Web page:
The former administrative building, now a museum

The ovens inside the crematorium

The execution and crematorium area is landscaped and well groomed.

The crematorium

It is actually like a park. Maybe that is the idea. However, the sensory impact of Dachau contrasts sharply with some of the military museums, especially those with audio-video experiences, we visited last week.

By 11 am, we were on the road again, heading to the Bavarian Alps.

The trip was very scenic.

Along the road to Berchtesgaden

Most of our trip was through a country of rolling hills and small villages. We drove through Berchtesgaden and then up the mountain to Oversalzburg, which is actually the village where all the Nazi bigwigs had homes. Hitler’s Eagle’s Nest was not accessible.

Eagle's Nest is that little knob on the left of the photo.

Apparently the special shuttle buses don’t run for another few weeks. The restaurant was closed at the visitor’s center, but there was an interesting interpretive center, complete with Hitler’s underground bunker.

Dan (right) in the interpretive center

A tunnel in the underground bunker

The four of us at Obersalzburg (l-r) Poolman, Dan, Birdie and Ron

After a couple of hours at Obersalzburg, we stopped in Berchtesgaden. This is a pretty little resort town, but a bit on the touristy side.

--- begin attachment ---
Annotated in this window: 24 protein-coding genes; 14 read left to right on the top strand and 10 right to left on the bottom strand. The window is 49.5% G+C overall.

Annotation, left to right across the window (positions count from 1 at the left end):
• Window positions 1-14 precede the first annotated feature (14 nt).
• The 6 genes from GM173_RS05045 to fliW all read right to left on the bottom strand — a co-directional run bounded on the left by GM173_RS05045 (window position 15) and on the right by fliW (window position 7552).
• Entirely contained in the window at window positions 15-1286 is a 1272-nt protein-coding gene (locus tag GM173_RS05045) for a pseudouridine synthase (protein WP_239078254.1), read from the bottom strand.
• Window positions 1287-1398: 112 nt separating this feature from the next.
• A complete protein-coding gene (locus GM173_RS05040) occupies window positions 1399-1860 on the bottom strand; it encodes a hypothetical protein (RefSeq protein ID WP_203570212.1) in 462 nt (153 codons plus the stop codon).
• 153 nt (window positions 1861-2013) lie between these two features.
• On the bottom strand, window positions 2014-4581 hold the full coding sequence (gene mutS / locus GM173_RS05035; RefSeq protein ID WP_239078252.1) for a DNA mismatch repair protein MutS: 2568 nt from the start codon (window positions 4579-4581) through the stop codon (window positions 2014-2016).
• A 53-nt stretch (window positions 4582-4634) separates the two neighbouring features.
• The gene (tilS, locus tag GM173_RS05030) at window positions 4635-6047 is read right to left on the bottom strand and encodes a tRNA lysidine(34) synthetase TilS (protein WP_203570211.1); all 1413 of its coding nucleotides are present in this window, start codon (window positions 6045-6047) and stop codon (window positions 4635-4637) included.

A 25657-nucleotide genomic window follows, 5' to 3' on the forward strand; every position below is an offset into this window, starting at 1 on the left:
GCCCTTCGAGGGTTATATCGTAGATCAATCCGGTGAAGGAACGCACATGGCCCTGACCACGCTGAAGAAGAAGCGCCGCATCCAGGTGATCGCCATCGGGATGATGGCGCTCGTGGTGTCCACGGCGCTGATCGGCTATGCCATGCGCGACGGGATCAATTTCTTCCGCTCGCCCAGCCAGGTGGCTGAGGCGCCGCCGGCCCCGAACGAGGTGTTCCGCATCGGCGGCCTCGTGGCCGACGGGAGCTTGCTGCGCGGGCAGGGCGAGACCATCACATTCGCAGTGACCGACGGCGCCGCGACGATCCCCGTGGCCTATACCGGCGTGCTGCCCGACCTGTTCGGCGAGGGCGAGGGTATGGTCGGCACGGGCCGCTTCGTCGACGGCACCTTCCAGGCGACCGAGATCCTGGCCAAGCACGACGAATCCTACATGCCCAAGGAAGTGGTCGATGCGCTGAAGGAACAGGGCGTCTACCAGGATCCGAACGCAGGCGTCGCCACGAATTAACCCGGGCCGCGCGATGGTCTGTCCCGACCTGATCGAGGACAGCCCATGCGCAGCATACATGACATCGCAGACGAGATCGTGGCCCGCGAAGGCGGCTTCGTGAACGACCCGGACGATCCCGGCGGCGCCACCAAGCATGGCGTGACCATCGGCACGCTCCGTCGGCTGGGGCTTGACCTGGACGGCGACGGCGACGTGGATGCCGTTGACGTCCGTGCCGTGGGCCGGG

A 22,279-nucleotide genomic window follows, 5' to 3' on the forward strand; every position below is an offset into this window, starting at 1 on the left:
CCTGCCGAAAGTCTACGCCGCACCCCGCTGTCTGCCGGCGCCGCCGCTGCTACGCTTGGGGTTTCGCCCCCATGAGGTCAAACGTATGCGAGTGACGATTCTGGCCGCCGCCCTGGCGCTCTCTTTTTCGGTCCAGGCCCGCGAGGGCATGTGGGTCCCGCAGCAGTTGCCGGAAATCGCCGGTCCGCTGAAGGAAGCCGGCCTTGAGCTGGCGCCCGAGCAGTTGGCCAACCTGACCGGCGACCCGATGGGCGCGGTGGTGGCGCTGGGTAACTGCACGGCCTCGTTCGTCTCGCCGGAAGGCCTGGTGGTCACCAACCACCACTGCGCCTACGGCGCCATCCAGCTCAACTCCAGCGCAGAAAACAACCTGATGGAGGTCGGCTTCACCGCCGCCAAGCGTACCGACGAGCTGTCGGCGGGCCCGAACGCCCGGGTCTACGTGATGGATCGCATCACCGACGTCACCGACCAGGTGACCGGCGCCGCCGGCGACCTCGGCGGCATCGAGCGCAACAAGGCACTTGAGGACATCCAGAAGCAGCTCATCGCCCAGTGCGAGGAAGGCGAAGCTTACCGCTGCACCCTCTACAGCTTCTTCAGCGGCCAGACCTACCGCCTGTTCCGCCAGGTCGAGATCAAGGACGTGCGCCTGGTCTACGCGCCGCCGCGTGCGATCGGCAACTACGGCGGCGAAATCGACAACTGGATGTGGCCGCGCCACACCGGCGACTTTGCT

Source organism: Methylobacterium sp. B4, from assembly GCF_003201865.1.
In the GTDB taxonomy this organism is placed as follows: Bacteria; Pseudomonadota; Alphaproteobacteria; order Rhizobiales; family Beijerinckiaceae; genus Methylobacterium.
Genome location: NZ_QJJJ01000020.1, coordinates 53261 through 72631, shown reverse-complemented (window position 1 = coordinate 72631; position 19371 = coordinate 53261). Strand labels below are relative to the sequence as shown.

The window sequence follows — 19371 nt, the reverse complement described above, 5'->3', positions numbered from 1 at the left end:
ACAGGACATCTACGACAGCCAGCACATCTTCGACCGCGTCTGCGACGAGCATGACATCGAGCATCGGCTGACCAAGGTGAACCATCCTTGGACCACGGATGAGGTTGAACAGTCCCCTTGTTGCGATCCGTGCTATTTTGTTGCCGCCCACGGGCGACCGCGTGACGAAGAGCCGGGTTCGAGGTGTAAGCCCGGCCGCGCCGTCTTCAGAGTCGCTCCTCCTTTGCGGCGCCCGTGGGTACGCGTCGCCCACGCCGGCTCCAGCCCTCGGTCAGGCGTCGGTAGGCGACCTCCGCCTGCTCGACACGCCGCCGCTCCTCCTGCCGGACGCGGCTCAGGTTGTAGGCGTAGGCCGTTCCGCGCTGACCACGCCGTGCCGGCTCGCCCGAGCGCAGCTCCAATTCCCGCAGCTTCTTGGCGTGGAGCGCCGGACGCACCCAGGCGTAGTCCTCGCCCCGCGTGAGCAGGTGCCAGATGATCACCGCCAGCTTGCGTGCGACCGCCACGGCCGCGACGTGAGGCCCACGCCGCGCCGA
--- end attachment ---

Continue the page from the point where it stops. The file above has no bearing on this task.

Dan in Berchtesgaden

Birdie and Ron had a Berchtesgaden hot dog.

A Berchtesgaden scene. Note the Alps in the background.

It has a bunch of cafés, boutique stores and gift shops.

We headed back to Munich for our “farewell dinner” at the Hofbrau House, a famous, 400 year old beer hall. It was a fun time.

I think the band conductor has had plastic surgery to permantly put a smile on his face.

We were entertained by a Bavarian band, dancers (who looked very bored) and some guys with whips who came out and snapped them in time with music. The hall was filled with hundreds of people at long tables. The beer came by the liter. We all had wienerschnitzel  warn potato salad.

Dan and Poolman. Note the liter size beers..

On Sunday morning, we were out of the hotel by 8 am. bound for Munich airport.  That’s 2 am Savannah time. We didn’t land in Savannah, after three airline segments, until 9:30 pm. It was a long day. On the trans-Atlantic leg, I watched an episode of “The Big Bang Theory” and three movies.

The Tourist — Johnny Depp and Angelina Jolie (Cute)

Morning Glory — Rachel McAdams, Harrison Ford and Diane Keaton (Pretty stupid, but I enjoyed it because of my TV news background. dAt one point or another, I “knew” everyone of the characters in the film. They just had different names.)

Red — Bruce Willis, John Malkovitch, Richard Dreyfuss, Morgan Freeman, Mary Louise Parker (Pretty good. I love Mary Louise!)